An Interview With Pat Moley of The Richmond District
A new release from The Richmond District brings a flurry of guitars and some genuine classic rock tones and style with melodic and bright vocals and a soulful attitude the whole time.
"Monaco" is lush and full bodies with vocals and guitars layers and harmonized up front and in the background. It all has a way of flowing together and the song still has this hard rocking undertone that never goes away.
The energy is absolutely perfected, and the song actually holds true to the aesthetic of late 70's classic rock and even the tonality and soundscape of it all nails that authentically.
Guitar harmonies roll and shred with that Rock N' Roll soul and impactful approach.
This single grooves hard too and really does make you start dancing along or even dare I say it...air guitaring to well, plenty of sections with leads.
This one is for the real deal classic rock lovers. The movers and the shakers. The ones that love pure Rock N' Roll as inspiration for their day.
With such a tastefully performed single, we wanted to have a sit down with Pat Moley of The Richmond District to talk shop.
Here's what happened.
Buzz Slayers: Okay so let's start "Monaco". This single has a genuine classic rock feel to it. Where did this track come from?
Actually 'Monaco' started out as a jangly, folk-rock thing. I was listening to The Byrds and a great LA band called Beechwood Sparks in my living room one night, picked up the guitar, and started playing in that style. A loose, country-tinged jangle feel. As often happens, a couple of hours later the song had morphed into a Jack White/Allmans/Stones pop-freakout sort of thing. When I'm jamming on a new idea, usually at home, my mind shoots in a thousand directions - 'Monaco' is a good example of that restlessness.
Buzz Slayers: I'm hearing some great styles on this song. Who are some of your biggest musical influences?
My biggest influences are guys like Bowie, Miles Davis, My Morning Jacket, The Beatles, Grateful Dead, Grant Green, Hendrix, Earthless, The Who, Radiohead, Sabbath, Pink Floyd. Too many more to name, but that batch there is a strong representation of what I always go back to.
Buzz Slayers: So how did this all begin for you really? When did you fall in love with making music?
This all started for me in a few very specific ways: 99.7 KFRC (a San Francisco oldies station that is now long gone); being a Monkees fanatic as a kid; my dad's record collection; and finally, hearing 'Like A Rolling Stone' & 'Voodoo Child (Slight Return)' within a few weeks of each other when I was 12. From there on, I was hopeless. It all started there, in childhood.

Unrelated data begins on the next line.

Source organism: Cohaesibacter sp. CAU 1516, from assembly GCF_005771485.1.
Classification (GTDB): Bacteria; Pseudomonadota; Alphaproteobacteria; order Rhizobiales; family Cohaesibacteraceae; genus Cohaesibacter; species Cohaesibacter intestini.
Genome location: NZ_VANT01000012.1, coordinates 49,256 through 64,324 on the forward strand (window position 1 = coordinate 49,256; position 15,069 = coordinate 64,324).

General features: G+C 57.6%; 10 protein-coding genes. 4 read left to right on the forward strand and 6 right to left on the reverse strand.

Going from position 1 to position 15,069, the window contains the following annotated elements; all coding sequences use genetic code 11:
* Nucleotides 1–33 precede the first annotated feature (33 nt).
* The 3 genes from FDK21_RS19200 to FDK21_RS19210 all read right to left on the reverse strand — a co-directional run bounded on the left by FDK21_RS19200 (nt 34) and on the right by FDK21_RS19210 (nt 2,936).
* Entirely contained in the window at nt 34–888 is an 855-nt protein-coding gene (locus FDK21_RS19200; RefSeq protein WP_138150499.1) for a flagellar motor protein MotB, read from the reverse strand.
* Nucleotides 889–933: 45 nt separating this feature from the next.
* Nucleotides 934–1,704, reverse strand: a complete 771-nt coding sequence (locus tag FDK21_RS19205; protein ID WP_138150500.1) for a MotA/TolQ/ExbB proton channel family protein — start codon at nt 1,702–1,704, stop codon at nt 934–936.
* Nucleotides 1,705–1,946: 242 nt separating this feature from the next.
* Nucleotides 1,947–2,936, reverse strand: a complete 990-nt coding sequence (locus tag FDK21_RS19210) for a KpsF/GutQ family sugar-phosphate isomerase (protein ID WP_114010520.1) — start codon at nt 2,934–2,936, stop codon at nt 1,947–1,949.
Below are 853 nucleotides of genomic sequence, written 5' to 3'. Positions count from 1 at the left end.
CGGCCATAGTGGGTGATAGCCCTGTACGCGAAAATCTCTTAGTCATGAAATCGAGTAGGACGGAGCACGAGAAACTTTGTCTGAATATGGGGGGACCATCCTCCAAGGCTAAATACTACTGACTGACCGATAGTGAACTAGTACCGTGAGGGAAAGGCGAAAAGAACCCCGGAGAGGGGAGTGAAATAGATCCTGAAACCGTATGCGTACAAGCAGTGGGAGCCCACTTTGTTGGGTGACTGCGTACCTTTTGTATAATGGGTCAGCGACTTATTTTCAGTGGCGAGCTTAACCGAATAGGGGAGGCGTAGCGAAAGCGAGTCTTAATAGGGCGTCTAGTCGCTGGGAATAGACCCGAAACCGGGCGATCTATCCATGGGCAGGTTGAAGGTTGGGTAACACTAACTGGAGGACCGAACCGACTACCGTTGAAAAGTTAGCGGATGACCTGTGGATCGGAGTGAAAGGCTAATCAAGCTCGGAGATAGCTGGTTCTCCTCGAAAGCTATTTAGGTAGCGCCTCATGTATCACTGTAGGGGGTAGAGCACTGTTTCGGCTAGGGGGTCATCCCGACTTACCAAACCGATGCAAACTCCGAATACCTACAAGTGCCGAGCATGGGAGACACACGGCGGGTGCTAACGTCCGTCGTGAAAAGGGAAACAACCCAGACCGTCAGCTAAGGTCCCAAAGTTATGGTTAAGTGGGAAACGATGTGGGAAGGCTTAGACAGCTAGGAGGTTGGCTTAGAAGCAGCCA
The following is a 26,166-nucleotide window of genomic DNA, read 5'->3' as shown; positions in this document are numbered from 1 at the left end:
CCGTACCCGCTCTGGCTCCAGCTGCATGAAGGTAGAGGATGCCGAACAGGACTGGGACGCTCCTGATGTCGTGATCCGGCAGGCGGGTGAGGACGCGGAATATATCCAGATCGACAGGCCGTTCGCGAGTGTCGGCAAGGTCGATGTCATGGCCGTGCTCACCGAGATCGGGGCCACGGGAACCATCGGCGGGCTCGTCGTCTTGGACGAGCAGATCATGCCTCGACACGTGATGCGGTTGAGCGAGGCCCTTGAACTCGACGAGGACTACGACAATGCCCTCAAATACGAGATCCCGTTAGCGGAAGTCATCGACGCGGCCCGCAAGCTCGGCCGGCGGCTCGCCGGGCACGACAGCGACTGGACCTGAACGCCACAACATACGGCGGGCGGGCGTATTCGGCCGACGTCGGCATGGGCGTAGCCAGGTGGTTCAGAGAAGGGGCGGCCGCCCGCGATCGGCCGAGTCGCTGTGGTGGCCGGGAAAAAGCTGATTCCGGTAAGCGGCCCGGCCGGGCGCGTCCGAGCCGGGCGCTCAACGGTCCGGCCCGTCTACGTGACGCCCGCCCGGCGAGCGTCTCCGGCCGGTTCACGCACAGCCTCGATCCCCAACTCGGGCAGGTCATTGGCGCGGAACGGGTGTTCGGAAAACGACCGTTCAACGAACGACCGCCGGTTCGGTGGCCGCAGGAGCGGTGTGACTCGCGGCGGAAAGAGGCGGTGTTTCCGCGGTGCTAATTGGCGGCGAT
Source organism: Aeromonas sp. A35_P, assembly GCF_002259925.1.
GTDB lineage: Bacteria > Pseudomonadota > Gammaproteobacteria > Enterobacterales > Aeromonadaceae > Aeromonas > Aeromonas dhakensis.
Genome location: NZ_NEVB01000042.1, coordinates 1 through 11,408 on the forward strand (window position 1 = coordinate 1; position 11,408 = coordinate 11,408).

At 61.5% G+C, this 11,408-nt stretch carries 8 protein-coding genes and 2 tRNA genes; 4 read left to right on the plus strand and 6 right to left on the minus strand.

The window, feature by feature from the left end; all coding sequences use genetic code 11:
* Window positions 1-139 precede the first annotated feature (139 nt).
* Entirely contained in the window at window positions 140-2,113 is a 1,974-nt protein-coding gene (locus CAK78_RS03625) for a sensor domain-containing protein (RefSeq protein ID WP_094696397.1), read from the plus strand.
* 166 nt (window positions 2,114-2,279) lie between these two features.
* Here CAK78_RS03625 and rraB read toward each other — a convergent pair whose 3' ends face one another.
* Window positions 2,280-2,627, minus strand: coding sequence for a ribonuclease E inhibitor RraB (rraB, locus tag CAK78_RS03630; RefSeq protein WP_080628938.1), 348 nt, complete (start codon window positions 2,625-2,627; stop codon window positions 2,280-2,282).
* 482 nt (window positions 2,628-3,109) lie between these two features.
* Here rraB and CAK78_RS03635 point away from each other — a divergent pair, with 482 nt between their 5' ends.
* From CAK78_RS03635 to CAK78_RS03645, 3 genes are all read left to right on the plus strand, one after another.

Buzz Slayers: What's next for you as an artist?
I currently have a crop of songs that I'm going to release every two months, 'Monaco' being the first of the batch. Next up, the August release, is a cover of Arlo Guthrie's 'Coming Into Los Angeles.' Watch out for that in a few weeks! Covid put a solid halt to the version of The Richmond District that was performing in 2018-19, so along with releasing songs well into 2023, I'm going to relaunch the band and get back onstage. It's been too long.
Buzz Slayers: What inspires you to write a song?
I'm inspired to write by the poetry of everyday life, whether it's euphoric or fucked up and sad; it's out there every single day for all of us to see - I love to observe it, then go home and try to put my ridiculous spin on it.
Buzz Slayers: What are you doing when you're NOT working on music?
When not working on music, I drive through the canyons of LA listening to music; go to Amoeba Records; go to Booksoup looking for music bios, sports bios, Kerouac, Borges; swim; go running; jot down lyrics for later, so on. And just think about music.
Buzz Slayers: Who are you listening to right now?
Right now I'm listening to Jack White's 'Fear of the Dawn'; Spoon's latest album (a gem); Zappa's 'Freak Out;' a '69 Hendrix bootleg from the Forum; the Chilis' 'Unlimited Love'; Ryley Walker's 'Course In Fable.'
Buzz Slayers: Are you doing live performances?
I'm currently performing with a San Diego covers band called Lost Villains of the West. We haven't played together since March 2020 but we're hitting the stage again. It's a great side project that I have a lot of fun with.
Buzz Slayers: This single seems like a big undertaking. What kind of advice might you have for other up and coming artists out there?
My advice would be to stay original and steer clear of trends. I really believe that audiences respond to passion and conviction more so than an artist who sounds like the pop hit they just heard five minutes ago. Trends are cheap and never last.
Buzz Slayers: Before we go, what would you like to say to fans of the music?
I'd like to say thank you so much for responding positively to some experimental psychedelic heart and soul, which is all I want my music to be at the end of the day. That and a cool little melody to drive it home.